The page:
Defences to international crimes
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Darcy, Shane. (2011). Defences to international crimes. In William A. Schabas & Nadia Bernaz (Eds.), Handbook of International Criminal Law (pp. 231-245): Routledge.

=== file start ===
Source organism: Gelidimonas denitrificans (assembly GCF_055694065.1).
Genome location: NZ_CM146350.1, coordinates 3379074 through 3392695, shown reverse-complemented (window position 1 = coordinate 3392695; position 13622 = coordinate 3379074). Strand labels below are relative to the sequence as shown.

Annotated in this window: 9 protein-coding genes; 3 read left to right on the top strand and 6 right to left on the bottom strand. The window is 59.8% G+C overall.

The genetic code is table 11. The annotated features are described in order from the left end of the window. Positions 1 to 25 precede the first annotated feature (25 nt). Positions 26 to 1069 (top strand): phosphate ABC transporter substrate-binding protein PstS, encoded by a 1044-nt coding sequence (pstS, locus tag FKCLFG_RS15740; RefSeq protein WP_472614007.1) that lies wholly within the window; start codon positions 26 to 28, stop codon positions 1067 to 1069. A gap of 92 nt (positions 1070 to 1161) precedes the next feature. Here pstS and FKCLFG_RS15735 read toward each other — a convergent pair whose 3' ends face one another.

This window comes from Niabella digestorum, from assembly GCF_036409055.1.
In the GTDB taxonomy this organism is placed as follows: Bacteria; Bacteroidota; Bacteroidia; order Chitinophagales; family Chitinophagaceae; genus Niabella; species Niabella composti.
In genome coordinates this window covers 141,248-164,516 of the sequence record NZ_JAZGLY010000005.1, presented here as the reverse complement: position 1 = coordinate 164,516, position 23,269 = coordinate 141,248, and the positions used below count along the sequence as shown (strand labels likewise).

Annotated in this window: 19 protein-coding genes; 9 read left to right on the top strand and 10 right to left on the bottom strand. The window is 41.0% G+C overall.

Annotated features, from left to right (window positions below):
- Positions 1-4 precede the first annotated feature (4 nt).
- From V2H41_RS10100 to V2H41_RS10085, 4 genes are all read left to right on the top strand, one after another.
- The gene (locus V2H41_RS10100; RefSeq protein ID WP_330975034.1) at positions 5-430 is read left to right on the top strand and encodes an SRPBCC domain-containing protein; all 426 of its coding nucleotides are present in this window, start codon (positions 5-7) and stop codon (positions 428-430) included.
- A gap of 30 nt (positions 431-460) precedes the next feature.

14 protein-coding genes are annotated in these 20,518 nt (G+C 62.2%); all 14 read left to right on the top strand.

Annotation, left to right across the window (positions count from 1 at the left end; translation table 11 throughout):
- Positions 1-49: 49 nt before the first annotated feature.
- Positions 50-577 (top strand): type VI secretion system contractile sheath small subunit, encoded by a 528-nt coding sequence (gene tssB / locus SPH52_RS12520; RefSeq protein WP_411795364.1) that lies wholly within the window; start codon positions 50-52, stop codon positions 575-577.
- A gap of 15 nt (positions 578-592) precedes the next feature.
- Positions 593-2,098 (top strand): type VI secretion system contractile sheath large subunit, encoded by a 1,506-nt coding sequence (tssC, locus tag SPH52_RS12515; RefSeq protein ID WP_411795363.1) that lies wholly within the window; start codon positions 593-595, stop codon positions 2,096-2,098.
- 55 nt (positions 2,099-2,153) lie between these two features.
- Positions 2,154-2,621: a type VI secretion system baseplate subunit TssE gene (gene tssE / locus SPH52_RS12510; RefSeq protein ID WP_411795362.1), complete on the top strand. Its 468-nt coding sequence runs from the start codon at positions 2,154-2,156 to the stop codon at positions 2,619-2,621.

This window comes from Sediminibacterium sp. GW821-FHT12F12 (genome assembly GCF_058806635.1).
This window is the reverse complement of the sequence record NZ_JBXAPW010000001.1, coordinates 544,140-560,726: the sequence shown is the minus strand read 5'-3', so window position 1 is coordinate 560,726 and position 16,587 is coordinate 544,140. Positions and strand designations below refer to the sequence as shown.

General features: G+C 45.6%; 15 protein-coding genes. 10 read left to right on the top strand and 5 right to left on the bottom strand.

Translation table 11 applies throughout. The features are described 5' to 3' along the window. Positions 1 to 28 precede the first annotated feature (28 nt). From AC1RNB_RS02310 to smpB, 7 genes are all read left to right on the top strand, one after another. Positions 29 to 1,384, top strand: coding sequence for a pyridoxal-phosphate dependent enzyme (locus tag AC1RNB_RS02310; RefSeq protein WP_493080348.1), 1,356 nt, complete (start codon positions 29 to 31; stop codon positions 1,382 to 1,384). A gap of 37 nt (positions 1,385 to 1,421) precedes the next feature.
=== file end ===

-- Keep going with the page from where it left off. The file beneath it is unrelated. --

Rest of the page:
The label 'defences' can be used to describe a range of excusing or justificatory answers to a criminal charge, or as 'grounds for excluding criminal responsibility', according to Article 31 of the Rome Statute of the International Criminal Court. Defences are often categorized as excuses or justifications, with a justification being a challenge as to whether the act was wrongful and an excuse involving acceptance that the act was wrongful but seeking to avoid attribution of criminal responsibility. This chapter addresses defences to international crimes and is structured in two parts; the first considers those defences which have a counterpart in domestic criminal laws, such as duress, self-defence, mistake, or mental incapacity, and the second those defences which can be considered in some ways unique to international criminal law, such as superior orders and reprisal.